Understanding how things work is an obsession and a necessity of ours as a human race. We explain how things work by trying to link facts in a logical sequence that builds and demonstrates the understanding.

The linear logic that has prevailed for centuries as the only reliable formal tool of thought has encountered a few challenges lately. The surprising aspect is that the challenges are more substantial right now when we have more research data than ever before and which supposedly should help us solve many problems with the application of systematic thought. However, we are finding that the admirable logic that worked so well in the world of mechanics stutters when it comes to more fluid world of biology and social phenomena.

Industrial thinking taught us that if you break down the system into its smaller components we could explain how it works by figuring out the relationship between these components. This works when dealing with systems with low complexity. In that situation it is easy to confuse causality with reality, or facts with “logical” beliefs. That problem didn’t bother us too much, because the logic was sufficient and it worked. But in complex and dynamic systems, the confusion causes big problems. Johan Lehrer explains beautifully the modern paradox caused by the abundance of information in Trials and Errors: Why Science Is Failing Us. Oops, I used the word “explains”!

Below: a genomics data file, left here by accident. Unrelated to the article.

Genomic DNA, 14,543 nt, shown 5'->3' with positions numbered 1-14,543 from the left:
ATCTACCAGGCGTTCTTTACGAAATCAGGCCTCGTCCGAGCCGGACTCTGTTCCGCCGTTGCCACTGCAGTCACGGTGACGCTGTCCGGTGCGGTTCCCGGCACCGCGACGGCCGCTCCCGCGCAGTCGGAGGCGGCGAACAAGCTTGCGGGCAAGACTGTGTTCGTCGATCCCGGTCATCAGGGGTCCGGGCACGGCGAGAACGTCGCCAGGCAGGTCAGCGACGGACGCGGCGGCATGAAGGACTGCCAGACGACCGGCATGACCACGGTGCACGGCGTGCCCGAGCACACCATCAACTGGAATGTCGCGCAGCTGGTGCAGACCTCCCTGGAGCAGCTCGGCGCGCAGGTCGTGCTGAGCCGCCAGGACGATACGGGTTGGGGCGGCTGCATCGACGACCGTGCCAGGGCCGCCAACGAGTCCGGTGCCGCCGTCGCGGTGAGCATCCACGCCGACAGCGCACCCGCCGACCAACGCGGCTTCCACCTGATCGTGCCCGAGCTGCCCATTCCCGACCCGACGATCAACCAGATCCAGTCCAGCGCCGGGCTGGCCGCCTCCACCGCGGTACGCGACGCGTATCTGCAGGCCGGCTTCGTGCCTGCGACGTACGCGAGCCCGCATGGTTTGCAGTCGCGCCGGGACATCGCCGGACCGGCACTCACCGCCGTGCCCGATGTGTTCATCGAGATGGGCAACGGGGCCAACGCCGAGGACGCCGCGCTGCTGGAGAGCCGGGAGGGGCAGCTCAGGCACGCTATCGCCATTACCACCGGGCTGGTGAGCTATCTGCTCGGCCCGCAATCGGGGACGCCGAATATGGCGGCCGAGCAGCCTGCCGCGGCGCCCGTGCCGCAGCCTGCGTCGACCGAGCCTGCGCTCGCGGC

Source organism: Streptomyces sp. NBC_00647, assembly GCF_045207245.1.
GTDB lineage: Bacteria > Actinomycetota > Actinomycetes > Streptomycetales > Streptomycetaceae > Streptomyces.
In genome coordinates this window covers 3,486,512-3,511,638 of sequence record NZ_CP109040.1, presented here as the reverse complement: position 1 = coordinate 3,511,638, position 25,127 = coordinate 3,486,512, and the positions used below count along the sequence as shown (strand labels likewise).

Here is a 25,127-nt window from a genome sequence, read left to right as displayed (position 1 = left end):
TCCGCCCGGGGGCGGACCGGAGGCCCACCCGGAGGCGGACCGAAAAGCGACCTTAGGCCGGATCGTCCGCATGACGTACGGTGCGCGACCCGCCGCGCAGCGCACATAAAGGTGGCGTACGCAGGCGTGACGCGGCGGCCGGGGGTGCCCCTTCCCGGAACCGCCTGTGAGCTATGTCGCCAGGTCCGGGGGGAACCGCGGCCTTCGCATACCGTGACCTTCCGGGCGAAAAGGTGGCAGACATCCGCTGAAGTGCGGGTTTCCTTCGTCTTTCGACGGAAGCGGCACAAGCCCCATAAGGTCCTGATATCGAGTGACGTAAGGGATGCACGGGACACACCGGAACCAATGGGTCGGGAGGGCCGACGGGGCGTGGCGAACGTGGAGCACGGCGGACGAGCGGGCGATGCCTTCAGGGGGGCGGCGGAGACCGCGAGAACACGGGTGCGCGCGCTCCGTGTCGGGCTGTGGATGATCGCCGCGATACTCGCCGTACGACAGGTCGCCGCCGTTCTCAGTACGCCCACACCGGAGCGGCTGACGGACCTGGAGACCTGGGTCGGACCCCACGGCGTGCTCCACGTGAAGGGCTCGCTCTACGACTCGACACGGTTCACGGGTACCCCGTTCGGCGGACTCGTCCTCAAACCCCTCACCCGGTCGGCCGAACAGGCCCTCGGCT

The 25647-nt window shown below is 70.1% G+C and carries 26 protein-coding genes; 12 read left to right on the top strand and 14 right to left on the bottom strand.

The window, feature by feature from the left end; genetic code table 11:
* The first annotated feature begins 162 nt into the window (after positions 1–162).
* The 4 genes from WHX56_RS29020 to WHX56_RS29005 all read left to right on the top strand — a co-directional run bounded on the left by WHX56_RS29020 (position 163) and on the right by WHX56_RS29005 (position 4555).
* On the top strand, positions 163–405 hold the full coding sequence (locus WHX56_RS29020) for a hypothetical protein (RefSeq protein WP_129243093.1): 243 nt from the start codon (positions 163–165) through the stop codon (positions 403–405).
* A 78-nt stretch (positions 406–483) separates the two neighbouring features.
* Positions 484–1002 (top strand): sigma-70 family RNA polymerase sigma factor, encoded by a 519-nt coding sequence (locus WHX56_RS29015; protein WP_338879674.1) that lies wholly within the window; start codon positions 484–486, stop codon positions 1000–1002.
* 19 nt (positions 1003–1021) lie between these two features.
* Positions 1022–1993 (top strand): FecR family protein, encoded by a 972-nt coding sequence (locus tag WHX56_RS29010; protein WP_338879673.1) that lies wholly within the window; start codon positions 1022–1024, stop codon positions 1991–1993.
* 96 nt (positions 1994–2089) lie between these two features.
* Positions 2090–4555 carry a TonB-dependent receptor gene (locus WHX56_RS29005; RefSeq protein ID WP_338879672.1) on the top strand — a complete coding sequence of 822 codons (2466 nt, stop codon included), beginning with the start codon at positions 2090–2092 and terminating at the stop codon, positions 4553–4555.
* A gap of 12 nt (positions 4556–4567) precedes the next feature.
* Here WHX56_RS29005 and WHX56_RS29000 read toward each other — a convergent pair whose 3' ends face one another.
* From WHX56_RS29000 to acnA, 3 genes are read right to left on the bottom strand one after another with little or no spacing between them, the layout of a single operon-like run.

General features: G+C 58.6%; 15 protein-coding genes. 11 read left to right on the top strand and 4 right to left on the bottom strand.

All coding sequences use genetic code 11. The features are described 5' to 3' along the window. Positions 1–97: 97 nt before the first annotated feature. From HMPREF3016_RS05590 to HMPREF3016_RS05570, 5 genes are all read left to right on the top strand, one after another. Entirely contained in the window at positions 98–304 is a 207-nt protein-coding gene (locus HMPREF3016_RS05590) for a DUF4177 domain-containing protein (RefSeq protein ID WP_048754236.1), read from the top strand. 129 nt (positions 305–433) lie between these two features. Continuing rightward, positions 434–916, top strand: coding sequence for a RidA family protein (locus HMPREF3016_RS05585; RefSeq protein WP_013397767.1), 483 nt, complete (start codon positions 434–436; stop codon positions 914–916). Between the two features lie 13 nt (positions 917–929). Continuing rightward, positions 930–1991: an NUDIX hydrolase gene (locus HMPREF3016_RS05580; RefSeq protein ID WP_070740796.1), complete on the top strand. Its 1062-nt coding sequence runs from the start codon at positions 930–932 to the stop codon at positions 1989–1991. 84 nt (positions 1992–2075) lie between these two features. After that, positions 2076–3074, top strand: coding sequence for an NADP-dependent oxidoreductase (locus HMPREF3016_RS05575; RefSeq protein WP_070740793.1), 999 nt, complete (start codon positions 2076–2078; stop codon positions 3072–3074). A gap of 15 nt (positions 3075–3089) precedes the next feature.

Gathering data and identifying correlations works up to a certain extent as a way of demonstrating causality. Until that extent is reached one can successfully use the expression “explain” as a form of describing causal relationship, but beyond that level the explanation is simply an illusory way in which our brain deals with complexity. It is a bit like Voodoo science. We are generating a huge amount of new information captured in digital format. The social synapsis that connects us in so many ways accelerates the creation process which will boost the pace of generating new information. Very soon, the digital information stored on computer systems around the world will surpass the total of information stored in the people’s brains of the entire global population. The social, economic, cultural and political consequences will be vast and impossible to predict.